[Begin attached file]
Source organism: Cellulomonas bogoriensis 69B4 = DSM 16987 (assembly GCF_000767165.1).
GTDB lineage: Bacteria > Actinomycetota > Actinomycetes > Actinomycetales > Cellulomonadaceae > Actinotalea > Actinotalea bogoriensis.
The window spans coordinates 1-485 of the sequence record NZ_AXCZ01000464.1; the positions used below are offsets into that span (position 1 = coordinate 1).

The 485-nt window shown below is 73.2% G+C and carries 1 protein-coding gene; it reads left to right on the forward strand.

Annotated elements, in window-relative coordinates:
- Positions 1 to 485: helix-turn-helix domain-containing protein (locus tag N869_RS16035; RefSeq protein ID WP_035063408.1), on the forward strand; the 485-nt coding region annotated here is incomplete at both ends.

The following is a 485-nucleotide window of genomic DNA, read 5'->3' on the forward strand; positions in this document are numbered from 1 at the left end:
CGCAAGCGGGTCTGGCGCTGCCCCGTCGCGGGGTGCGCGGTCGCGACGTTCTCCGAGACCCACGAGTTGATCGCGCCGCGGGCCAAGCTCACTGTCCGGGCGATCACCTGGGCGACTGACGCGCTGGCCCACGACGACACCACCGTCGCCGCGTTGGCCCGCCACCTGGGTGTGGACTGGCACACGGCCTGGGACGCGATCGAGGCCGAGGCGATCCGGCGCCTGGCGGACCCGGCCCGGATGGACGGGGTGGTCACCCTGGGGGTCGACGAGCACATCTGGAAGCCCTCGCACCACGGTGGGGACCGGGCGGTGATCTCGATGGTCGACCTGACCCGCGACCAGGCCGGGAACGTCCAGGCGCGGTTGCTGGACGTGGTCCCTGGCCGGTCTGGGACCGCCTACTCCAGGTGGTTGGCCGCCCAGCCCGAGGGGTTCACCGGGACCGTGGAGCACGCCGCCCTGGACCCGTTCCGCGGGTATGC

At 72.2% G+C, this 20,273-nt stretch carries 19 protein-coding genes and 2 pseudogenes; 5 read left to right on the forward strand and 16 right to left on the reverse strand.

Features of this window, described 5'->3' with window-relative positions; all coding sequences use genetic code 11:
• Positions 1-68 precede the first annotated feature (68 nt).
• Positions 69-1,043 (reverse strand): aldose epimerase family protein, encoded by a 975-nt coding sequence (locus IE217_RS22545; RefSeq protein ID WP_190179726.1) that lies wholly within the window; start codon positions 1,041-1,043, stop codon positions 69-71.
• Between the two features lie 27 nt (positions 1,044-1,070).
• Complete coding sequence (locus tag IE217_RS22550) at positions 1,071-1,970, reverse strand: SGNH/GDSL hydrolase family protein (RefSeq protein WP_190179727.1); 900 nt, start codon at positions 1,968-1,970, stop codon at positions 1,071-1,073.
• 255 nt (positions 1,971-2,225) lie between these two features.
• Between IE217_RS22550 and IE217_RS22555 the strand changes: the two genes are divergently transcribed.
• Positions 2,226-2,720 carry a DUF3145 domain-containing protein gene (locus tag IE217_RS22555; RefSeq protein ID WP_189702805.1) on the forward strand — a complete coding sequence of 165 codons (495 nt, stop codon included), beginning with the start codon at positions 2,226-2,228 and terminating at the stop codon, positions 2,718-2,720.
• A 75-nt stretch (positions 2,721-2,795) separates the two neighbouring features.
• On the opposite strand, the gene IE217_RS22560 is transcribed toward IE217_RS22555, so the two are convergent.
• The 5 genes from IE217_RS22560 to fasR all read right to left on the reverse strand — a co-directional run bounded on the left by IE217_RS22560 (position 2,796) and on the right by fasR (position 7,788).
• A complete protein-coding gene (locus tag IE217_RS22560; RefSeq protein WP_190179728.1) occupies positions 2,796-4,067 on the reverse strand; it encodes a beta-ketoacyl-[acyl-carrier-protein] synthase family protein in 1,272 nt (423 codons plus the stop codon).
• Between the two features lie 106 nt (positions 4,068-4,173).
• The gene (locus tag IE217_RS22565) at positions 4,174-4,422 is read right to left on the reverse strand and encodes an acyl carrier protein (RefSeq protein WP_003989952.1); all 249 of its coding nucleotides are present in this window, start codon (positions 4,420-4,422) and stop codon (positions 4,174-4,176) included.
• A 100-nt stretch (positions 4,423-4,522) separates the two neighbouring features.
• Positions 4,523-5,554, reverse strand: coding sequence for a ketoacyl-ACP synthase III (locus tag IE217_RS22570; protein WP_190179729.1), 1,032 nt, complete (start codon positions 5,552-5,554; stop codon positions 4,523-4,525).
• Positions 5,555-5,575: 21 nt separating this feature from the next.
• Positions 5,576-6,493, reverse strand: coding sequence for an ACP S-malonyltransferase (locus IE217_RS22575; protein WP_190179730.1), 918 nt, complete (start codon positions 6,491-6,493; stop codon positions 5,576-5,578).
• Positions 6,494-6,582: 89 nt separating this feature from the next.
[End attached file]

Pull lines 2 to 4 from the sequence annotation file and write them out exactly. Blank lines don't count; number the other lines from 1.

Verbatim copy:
GTDB lineage: Bacteria > Actinomycetota > Actinomycetes > Actinomycetales > Cellulomonadaceae > Actinotalea > Actinotalea bogoriensis.
The window spans coordinates 1-485 of the sequence record NZ_AXCZ01000464.1; the positions used below are offsets into that span (position 1 = coordinate 1).

The 485-nt window shown below is 73.2% G+C and carries 1 protein-coding gene; it reads left to right on the forward strand.